Many studios in the last year discovered the hard way that audiences will return to the well only so many times. Popular series such as “Teenage Mutant Ninja Turtles,” “Ghostbusters,” “Independence Day,” and “Divergent” saw new installments stumble, contributing to widespread fears of sequel-itis. Executives acknowledge that many follow-ups are greenlit as a reflex. Gone, it seems, are the days when simply tossing a roman numeral onto a familiar title was enough to mint money.
“The theme of this year is that nothing can be taken for granted,” says Megan Colligan, Paramount’s distribution and marketing head. “When you have sequels, there is a biorhythm to them. You have to force yourself to break that and do things differently.”
Other execs say it’s becoming harder to capture audiences’ attention. “Whatever the picture may be, it has to be something that becomes a call to action,” says Rory Bruer, Sony’s worldwide distribution chief. “You’ve got to get them really quickly, because people’s attention spans are much shorter.”
Disney may have established itself as a cinematic superpower, but many of its competitors still had something to celebrate in 2016. Following a period in the wilderness after popular series “The Hobbit” and “The Dark Knight” had reached their conclusions, Warner Bros. stepped up to second place in the 2016 domestic box office derby. But it was a quixotic journey for the studio, which ironically took heat because its biggest hits weren’t even bigger. Bested only by Disney’s record-breaking performance, WB captured more than 15% of North American receipts, led by “Batman v Superman: Dawn of Justice” and “Suicide Squad.” The two films landed solidly overseas, but their worldwide totals — $873 million and $746 million, respectively — did not match the $1 billion some had forecast.
Those numbers, and the films’ critical evisceration, left Warner in a defensive crouch. Jeff Goldstein, president of domestic distribution, calls the situation “a little bit of a head-scratcher,” given that “both of those movies were widely accepted and embraced by the public.”
The riches of 2016 were somewhat equitably distributed among major releases, following a year in which “Star Wars: The Force Awakens” and “Jurassic World” accounted for a disproportionate amount of domestic ticket sales, earning $936.7 million and $652.3 million, respectively. In 2016, no film passed the $500 million mark Stateside, but nine films topped $300 million — three more than hit the mark in 2015.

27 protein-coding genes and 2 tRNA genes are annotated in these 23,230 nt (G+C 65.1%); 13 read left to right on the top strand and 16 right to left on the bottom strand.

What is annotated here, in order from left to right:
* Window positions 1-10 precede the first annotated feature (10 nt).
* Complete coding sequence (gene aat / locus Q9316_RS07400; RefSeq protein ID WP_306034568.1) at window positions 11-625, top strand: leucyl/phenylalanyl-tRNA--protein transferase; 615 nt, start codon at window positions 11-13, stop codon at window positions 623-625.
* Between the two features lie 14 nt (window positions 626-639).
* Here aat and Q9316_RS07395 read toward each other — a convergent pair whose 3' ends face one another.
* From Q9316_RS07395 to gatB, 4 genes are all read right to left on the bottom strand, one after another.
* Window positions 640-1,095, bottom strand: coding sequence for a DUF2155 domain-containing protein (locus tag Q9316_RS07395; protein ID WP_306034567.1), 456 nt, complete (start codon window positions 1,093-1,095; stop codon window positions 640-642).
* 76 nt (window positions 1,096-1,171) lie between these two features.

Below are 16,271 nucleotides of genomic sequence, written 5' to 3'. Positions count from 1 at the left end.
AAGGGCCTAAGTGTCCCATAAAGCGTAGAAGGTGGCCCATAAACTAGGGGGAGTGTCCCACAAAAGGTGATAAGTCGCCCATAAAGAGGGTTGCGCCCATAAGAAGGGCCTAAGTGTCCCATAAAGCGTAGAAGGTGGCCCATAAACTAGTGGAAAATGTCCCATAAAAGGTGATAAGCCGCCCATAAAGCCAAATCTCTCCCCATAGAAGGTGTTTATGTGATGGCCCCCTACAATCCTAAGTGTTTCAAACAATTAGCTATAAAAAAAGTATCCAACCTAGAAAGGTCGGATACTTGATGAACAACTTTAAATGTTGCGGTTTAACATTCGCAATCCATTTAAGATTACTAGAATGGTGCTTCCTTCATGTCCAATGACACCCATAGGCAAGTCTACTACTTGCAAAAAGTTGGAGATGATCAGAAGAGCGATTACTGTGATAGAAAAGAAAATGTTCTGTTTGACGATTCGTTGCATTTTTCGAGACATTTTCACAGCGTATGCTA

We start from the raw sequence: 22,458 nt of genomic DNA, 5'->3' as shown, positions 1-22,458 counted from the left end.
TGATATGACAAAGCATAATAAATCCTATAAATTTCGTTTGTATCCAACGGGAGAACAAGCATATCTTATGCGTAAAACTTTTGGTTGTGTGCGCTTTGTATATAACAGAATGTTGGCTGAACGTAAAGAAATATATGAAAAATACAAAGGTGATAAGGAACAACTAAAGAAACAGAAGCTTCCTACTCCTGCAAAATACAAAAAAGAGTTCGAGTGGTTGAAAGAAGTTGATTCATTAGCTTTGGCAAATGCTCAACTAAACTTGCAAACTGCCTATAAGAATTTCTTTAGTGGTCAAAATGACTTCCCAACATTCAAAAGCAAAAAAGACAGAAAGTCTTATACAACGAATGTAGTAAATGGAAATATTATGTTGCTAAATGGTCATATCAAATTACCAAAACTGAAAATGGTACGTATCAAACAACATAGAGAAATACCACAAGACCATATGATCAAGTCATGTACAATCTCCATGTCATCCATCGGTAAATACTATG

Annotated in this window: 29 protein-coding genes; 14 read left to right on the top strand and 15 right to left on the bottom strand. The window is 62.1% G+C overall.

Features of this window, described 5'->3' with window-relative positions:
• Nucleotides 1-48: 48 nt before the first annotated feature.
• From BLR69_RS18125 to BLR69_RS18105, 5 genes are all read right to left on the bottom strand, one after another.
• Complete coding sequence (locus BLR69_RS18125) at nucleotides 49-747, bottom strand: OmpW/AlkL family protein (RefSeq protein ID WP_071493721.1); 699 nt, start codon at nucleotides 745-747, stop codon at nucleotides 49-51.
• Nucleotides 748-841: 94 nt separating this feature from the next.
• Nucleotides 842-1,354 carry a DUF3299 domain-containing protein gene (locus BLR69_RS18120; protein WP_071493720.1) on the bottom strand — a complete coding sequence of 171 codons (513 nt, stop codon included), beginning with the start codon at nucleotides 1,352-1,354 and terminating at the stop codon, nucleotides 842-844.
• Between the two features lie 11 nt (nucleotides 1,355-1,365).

Studio executives may talk up the importance of new and fresh projects, but audiences continued to flock to superhero movies and animated fare. Of the 10 highest-grossing films, nine were comic-book adaptations or family-friendly offerings; the other was a “Star Wars” spinoff.
The entertainment industry threw in its lot with costumed vigilantes more than a decade ago, but it’s showing ever-greater interest in animated fare. Disney has long prospered from its library of cartoon classics, but now it has more competition. Universal is wading deeper into animated waters, fielding hits such as “The Secret Life of Pets” and “Sing” through its partnership of Illumination Entertainment and shelling out nearly $4 billion to buy DreamWorks Animation. In Illumination, which made its name with the “Despicable Me” series, Universal is banking on establishing an animation brand that may one day rank alongside Pixar.
“The quality that it stands for has become a trusted thing,” Nick Carpou, Universal’s domestic distribution head, says of Illumination.
The animation boom could have far-reaching benefits for the business. For years, concerns have mounted that the theatrical model is fatally out of step with a younger generation of consumers. To this way of thinking, big-screen entertainment cannot compete with myriad other options, from premium cable sensations such as “Game of Thrones” to Netflix and other streaming-service revolutionaries. The animation renaissance has left some executives hopeful that a rising group of moviegoers is being weaned on the pleasures of the cinema.
“The younger we get as an audience,” says Fox domestic distribution head Chris Aronson, “the stronger a foundation we build for the business going forward.”